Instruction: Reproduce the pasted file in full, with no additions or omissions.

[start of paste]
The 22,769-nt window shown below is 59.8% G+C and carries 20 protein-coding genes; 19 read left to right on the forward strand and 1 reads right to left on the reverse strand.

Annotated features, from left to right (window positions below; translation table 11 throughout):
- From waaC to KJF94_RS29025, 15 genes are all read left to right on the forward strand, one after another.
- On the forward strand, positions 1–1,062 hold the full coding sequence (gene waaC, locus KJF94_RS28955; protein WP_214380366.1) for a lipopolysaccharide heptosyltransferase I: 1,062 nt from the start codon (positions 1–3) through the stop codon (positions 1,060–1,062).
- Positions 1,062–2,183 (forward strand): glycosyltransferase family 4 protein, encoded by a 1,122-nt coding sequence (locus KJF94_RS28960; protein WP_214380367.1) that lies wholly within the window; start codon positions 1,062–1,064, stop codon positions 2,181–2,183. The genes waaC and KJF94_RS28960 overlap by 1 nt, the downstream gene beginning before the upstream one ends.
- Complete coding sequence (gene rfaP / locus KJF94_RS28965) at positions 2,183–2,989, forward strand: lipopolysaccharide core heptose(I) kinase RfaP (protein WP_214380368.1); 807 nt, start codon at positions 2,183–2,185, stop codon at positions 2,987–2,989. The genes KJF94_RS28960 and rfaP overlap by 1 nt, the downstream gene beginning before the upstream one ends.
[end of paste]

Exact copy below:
The 22,769-nt window shown below is 59.8% G+C and carries 20 protein-coding genes; 19 read left to right on the forward strand and 1 reads right to left on the reverse strand.

Annotated features, from left to right (window positions below; translation table 11 throughout):
- From waaC to KJF94_RS29025, 15 genes are all read left to right on the forward strand, one after another.
- On the forward strand, positions 1–1,062 hold the full coding sequence (gene waaC, locus KJF94_RS28955; protein WP_214380366.1) for a lipopolysaccharide heptosyltransferase I: 1,062 nt from the start codon (positions 1–3) through the stop codon (positions 1,060–1,062).
- Positions 1,062–2,183 (forward strand): glycosyltransferase family 4 protein, encoded by a 1,122-nt coding sequence (locus KJF94_RS28960; protein WP_214380367.1) that lies wholly within the window; start codon positions 1,062–1,064, stop codon positions 2,181–2,183. The genes waaC and KJF94_RS28960 overlap by 1 nt, the downstream gene beginning before the upstream one ends.
- Complete coding sequence (gene rfaP / locus KJF94_RS28965) at positions 2,183–2,989, forward strand: lipopolysaccharide core heptose(I) kinase RfaP (protein WP_214380368.1); 807 nt, start codon at positions 2,183–2,185, stop codon at positions 2,987–2,989. The genes KJF94_RS28960 and rfaP overlap by 1 nt, the downstream gene beginning before the upstream one ends.